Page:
Sunday, April 17, 2016

The Revelation!

Revelation 5:11-14
The heart of the book of Revelation is a box of photographs.  Each photograph is vivid in its detail. Each one tells a story. Each one lets you catch a glimpse of a moment in a person’s life.  But that box of photographs is not very well organized. They have been all gathered together in a box.  We found that box, alone, lost in an ancient attic.  We dusted it off and peeked inside.  The photos are worn and faded, but we can tell, even in the dim light, they are amazing. So, we carried it down the stairs to get a better look at them. But, just before reaching the bottom of the stairs, the box is dropped. All the photos fall out. There they are in a jumbled mess at the bottom of the landing. 

One by one, we pick them up, and examine them. Each one tells a story.  Each one reveals to us a moment in a person’s life. A child standing next to a birthday cake, a graduation, a wedding, a date with future spouse, a crazy bunch of 20 somethings in crowded dorm room, all of the moments jumbled together there on the floor; none of them in any order. The pictures do give a glimpse into a person’s life. We would have a grasp of the scope of the life of a person those pictures portray.  But, we would probably have a hard time knowing much less explaining what happened when.  We could be sure of some things.  A spouse is met before a marriage.  Graduation from high school generally precedes attending college.  We COULD attempt to build a sequence of events of this person’s life, but in many cases, we would never know if they were in the right order.  But, the timeline does not really matter better than an understanding of the timeline of a person’s life we would have an understanding of the person and their life, what was important to them, the life changing events in their life, as well as some very telling mundane ones. 

If we attempted to fit them into a sequence of events we would not do the story the pictures tell any justice, and if what we were trying to understand was the person themselves it would be a pointless measure.  The pictures do not need to be in order for to “uncover” who the person they portray is.  

The vision John receives in book of Revelation is just that it is a photobox, all out of order spilled on the floor and we have inherited that photobox.  We will never know exactly what all the individual pictures mean.  We will never definitively know what happens when, but as we go through the pictures we will come to understand the person who is in those pictures, because the pictures are not telling us about time, they are not telling us about events, what they are really revealing to us is a person.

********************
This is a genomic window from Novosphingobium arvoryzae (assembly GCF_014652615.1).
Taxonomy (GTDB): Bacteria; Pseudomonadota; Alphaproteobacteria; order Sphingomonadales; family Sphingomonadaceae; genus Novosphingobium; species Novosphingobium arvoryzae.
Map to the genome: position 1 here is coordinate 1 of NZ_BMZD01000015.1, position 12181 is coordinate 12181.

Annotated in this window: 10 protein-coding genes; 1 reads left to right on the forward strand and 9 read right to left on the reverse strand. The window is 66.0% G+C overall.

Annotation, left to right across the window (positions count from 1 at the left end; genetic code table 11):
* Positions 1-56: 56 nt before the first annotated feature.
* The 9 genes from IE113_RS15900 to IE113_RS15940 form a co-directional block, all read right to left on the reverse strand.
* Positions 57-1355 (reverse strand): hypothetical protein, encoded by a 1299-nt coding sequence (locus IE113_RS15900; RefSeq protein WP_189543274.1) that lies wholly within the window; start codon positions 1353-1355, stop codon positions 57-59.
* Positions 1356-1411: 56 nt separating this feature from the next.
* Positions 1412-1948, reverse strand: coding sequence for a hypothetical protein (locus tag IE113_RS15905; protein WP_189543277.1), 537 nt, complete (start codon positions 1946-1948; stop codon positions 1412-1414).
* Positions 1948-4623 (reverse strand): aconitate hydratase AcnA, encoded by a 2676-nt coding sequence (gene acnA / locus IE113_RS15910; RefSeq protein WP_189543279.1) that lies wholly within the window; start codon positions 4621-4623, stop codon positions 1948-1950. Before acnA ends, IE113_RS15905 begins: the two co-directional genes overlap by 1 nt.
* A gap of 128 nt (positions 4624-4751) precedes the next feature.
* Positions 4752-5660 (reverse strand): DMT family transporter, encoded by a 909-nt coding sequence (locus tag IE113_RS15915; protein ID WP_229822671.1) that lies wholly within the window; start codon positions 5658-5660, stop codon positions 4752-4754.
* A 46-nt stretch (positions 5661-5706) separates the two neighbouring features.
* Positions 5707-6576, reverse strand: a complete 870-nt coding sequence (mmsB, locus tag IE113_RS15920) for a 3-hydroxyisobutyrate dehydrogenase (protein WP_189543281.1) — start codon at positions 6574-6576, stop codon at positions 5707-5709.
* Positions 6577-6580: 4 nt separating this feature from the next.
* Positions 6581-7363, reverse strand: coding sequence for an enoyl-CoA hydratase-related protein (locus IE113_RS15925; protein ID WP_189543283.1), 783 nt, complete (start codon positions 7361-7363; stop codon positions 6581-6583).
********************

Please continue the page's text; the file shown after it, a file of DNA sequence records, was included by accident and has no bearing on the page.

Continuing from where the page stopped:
It is in chapter five when that person is first introduced.  John’s revelation begins with the opening that we covered two weeks ago and then moves into several chapters in which he directly addresses each of the seven churches to whom he is sending this book/letter upon its completion. It is not until chapter four that John begins to actually tell us about the vision God gave to him. The vision begins by describing Heaven, the glory and the splendor. And at the center of it all is the throne and on that throne is The Almighty-One.

Everything in Heaven has one organizational pattern and that is that everything forms concentric rings around the throne. Nothing goes on in the sanctuary of Heaven that is not in some way centered around the throne. Like a pebble dropped in pool, of water, all things ripple out from the center and that center is the Throne on which the Almighty-One is seated. The Almighty-One is seated at the center of everything and everything in all of Heaven is described by its relationship to the throne.

The throne is surrounded by four creatures who seem to represent the quadrants of creation. The Almighty-One, who is the creator of all, is surrounded by four creatures, which symbolically speak of the Almighty-One’s creative power. God is surrounded by creatures symbolizing God’s creative power. Surrounding the four creatures are the twenty-four elders, which are the priests of the heavenly temple they offer up the prayers of all the saints and perform several other priestly tasks in the great sanctuary of Heaven. Outside of the ring of elders are the multitudes and myriads of angels.  Surrounding the angels and emanating out from Almighty-One is the splendor of God which is at one point described as a rainbow surrounding everything and at another as being like an emerald, for the splendor of God is indescribable and incomprehensible. But, the fact that the splendor emanates out from God and in some ways separates us from truly seeing, and comprehending God. 

It is on the other side of this emerald/rainbow ring of splendor, which ALL the creatures of the earth are.  And when John says all, he tells us that all the creatures on the earth, above the earth, as well as under the earth, and all creatures on the sea and in the sea, that is all creatures.  Slugs, and bugs, fish and birds, humans and ants, single celled creatures and the largest whale; all the creatures of the earth are outside the ring of splendor.  It is important to note when it comes to centricity of Heaven humans are on the periphery.  Our perspective is from the outer rim, the edges looking in.  Some will go so far to say that one of the reasons that John’s descriptions of what he sees are so hard to understand is that he is seeing the events of the cosmos from the nosebleed seats.  He can see everything that is going on but he does not have a very good view, his perspective is of one seeing it all but from a considerable distance.